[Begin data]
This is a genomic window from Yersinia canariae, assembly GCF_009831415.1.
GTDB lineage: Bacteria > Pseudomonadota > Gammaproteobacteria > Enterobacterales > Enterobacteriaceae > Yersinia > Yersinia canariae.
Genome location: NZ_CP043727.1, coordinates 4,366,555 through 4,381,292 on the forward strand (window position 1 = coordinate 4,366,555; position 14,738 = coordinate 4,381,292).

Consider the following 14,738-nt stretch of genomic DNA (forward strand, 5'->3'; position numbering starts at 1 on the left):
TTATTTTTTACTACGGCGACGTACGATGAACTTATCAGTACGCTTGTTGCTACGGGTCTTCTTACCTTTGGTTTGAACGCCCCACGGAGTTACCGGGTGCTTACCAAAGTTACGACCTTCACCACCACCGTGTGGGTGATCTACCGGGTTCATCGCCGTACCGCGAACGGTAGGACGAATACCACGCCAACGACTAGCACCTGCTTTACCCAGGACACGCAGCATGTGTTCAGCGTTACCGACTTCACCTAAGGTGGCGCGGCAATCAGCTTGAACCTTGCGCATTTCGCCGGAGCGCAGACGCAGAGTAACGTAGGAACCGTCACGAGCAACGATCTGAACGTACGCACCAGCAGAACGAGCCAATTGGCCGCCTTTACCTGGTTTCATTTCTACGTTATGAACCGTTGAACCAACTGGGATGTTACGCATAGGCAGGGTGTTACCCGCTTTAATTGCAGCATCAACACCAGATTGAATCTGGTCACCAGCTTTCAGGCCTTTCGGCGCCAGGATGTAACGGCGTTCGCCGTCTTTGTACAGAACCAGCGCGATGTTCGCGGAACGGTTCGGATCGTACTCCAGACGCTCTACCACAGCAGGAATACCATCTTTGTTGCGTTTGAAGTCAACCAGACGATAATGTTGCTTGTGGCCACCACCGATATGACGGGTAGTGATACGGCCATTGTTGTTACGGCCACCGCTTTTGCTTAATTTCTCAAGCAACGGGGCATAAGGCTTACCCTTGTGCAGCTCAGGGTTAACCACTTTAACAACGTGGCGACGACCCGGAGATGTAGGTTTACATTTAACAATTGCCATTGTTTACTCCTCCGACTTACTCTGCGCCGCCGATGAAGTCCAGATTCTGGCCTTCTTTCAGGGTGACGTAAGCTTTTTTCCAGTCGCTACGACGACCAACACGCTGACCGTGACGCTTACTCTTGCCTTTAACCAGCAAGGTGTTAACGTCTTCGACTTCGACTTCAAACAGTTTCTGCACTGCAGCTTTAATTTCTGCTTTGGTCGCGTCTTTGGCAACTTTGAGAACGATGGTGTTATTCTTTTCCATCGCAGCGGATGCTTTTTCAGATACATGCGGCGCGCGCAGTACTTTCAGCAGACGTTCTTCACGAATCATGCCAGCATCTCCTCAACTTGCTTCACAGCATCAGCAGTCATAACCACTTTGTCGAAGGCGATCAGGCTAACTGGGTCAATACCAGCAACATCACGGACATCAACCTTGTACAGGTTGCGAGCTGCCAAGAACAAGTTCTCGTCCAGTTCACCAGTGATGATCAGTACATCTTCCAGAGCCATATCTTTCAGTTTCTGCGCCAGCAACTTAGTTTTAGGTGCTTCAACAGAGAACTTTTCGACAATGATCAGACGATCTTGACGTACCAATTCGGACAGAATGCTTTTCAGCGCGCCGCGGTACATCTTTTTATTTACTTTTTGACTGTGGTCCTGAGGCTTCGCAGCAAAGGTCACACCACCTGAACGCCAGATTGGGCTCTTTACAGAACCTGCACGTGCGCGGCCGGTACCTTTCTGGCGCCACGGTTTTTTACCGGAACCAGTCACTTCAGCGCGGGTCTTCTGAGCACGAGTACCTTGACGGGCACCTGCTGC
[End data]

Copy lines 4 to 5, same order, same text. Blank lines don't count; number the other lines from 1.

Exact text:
Consider the following 14,738-nt stretch of genomic DNA (forward strand, 5'->3'; position numbering starts at 1 on the left):
TTATTTTTTACTACGGCGACGTACGATGAACTTATCAGTACGCTTGTTGCTACGGGTCTTCTTACCTTTGGTTTGAACGCCCCACGGAGTTACCGGGTGCTTACCAAAGTTACGACCTTCACCACCACCGTGTGGGTGATCTACCGGGTTCATCGCCGTACCGCGAACGGTAGGACGAATACCACGCCAACGACTAGCACCTGCTTTACCCAGGACACGCAGCATGTGTTCAGCGTTACCGACTTCACCTAAGGTGGCGCGGCAATCAGCTTGAACCTTGCGCATTTCGCCGGAGCGCAGACGCAGAGTAACGTAGGAACCGTCACGAGCAACGATCTGAACGTACGCACCAGCAGAACGAGCCAATTGGCCGCCTTTACCTGGTTTCATTTCTACGTTATGAACCGTTGAACCAACTGGGATGTTACGCATAGGCAGGGTGTTACCCGCTTTAATTGCAGCATCAACACCAGATTGAATCTGGTCACCAGCTTTCAGGCCTTTCGGCGCCAGGATGTAACGGCGTTCGCCGTCTTTGTACAGAACCAGCGCGATGTTCGCGGAACGGTTCGGATCGTACTCCAGACGCTCTACCACAGCAGGAATACCATCTTTGTTGCGTTTGAAGTCAACCAGACGATAATGTTGCTTGTGGCCACCACCGATATGACGGGTAGTGATACGGCCATTGTTGTTACGGCCACCGCTTTTGCTTAATTTCTCAAGCAACGGGGCATAAGGCTTACCCTTGTGCAGCTCAGGGTTAACCACTTTAACAACGTGGCGACGACCCGGAGATGTAGGTTTACATTTAACAATTGCCATTGTTTACTCCTCCGACTTACTCTGCGCCGCCGATGAAGTCCAGATTCTGGCCTTCTTTCAGGGTGACGTAAGCTTTTTTCCAGTCGCTACGACGACCAACACGCTGACCGTGACGCTTACTCTTGCCTTTAACCAGCAAGGTGTTAACGTCTTCGACTTCGACTTCAAACAGTTTCTGCACTGCAGCTTTAATTTCTGCTTTGGTCGCGTCTTTGGCAACTTTGAGAACGATGGTGTTATTCTTTTCCATCGCAGCGGATGCTTTTTCAGATACATGCGGCGCGCGCAGTACTTTCAGCAGACGTTCTTCACGAATCATGCCAGCATCTCCTCAACTTGCTTCACAGCATCAGCAGTCATAACCACTTTGTCGAAGGCGATCAGGCTAACTGGGTCAATACCAGCAACATCACGGACATCAACCTTGTACAGGTTGCGAGCTGCCAAGAACAAGTTCTCGTCCAGTTCACCAGTGATGATCAGTACATCTTCCAGAGCCATATCTTTCAGTTTCTGCGCCAGCAACTTAGTTTTAGGTGCTTCAACAGAGAACTTTTCGACAATGATCAGACGATCTTGACGTACCAATTCGGACAGAATGCTTTTCAGCGCGCCGCGGTACATCTTTTTATTTACTTTTTGACTGTGGTCCTGAGGCTTCGCAGCAAAGGTCACACCACCTGAACGCCAGATTGGGCTCTTTACAGAACCTGCACGTGCGCGGCCGGTACCTTTCTGGCGCCACGGTTTTTTACCGGAACCAGTCACTTCAGCGCGGGTCTTCTGAGCACGAGTACCTTGACGGGCACCTGCTGC